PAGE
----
Automating Maintenance Periods with Apache HTTP Server Version 2.2 and PHP 5.3

Assumptions: In this article, I will be assuming that you have shell access to your web server, the Apache HTTP Server installed (httpd), the PHP 5.3 CLI installed with the cURL extension, the ability to restart httpd and are using Unix-based system.


In an earlier article, I described a general system for handling maintenance periods with Apache HTTP Server Version 2.2. In this article, I will describe a system for automating the code changes required.

The configuration settings developed in the previous article were as follows:

ErrorDocument 503 /errors/503.html
RewriteEngine On
RewriteCond %{REMOTE_ADDR} !^x\.x\.x\.x$
RewriteCond %{REQUEST_URI} !^/errors/503.html$
RewriteCond %{REQUEST_URI} !^/phpMyAdmin
RewriteRule .* - [R=503]
Header always set Retry-After "3600"

In this version, we will split the settings up into two parts, one static and one dynamic. The first line, ErrorDocument 503 /errors/503.html is placed into the virtual host configuration file for the site. The rest of the code is automatically generated by a PHP script (enable_maintenance.php) intended to be run at the command line and is included into the primary Apache configuration file like so:

Include /srv/www/*

Automated Apache configuration file generation

The dynamic portion of the Apache configuration file is generated through the co-operation of two PHP scripts, and one local and one server-side.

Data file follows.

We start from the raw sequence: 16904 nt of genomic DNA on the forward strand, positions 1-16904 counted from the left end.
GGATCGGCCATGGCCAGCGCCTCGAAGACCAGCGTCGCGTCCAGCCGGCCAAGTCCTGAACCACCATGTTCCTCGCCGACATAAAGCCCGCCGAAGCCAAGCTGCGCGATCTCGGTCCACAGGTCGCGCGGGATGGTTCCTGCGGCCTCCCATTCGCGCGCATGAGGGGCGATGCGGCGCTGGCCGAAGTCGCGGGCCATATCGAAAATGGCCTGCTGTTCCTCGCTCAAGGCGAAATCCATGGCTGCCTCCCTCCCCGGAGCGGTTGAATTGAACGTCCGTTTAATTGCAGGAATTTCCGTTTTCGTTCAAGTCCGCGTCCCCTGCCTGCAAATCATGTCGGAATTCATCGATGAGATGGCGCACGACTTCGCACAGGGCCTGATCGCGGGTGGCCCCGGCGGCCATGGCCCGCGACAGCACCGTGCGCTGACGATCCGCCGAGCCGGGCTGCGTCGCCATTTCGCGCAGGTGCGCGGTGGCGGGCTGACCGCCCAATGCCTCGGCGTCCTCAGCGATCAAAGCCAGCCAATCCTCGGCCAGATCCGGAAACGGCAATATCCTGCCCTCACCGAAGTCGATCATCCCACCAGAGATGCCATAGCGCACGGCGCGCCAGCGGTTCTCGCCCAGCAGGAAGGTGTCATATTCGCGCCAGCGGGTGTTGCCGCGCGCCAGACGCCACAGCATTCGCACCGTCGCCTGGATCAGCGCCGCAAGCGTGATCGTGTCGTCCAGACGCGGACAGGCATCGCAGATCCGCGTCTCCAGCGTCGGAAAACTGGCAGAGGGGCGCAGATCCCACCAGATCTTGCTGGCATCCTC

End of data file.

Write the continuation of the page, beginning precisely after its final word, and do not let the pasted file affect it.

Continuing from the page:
This script is run locally on your development machine via the (e.g. php enable_maintance.php > maintenance_on.conf). It uses the remote script, myip.php to determine the public IP address of your development machine, and generates an Apache configuration file to suit.

$ch = curl_init();

curl_setopt($ch, CURLOPT_URL, "");
curl_setopt($ch, CURLOPT_HEADER, false);
curl_setopt($ch, CURLOPT_RETURNTRANSFER, true);
$ip_string = curl_exec($ch);

$ip = explode('.', $ip_string);

$output  = "RewriteEngine On\n";
$output .= "RewriteCond %{REMOTE_ADDR} !^" . $ip[0] . "\." . $ip[1] . "\." . $ip[2] . "\." . $ip[3] . "$\n";
$output .= "RewriteCond %{REQUEST_URI} !^/errors/503.html$\n";
$output .= "RewriteRule .* - [R=503]\n";
$output .= "Header always set Retry-After \"3600\"\n";



myip.php is placed on the web server and simply returns the IP address of the requesting client.


Normal Usage Process

  1. Execute php enable_maintance.php > maintenance_on.conf on the development machine.
  2. Upload maintenance_on.conf to /server/www/ on the server
  3. Reload the Apache httpd configuration files (e.g. sudo apache2ctl graceful)
  4. Make the changes that necessitated the maintenance mode invocation
  5. Delete /server/www/
  6. Reload the Apache httpd configuration files (e.g. sudo apache2ctl graceful)
  7. You’re done!

This article was written for the Apache HTTP Server Version 2.2 and PHP version 5.3. The guidance here may or may not work with earlier versions of the software.

Initial version: July 3rd, 2010. Corrected an insignificant typo on September 19th, 2010.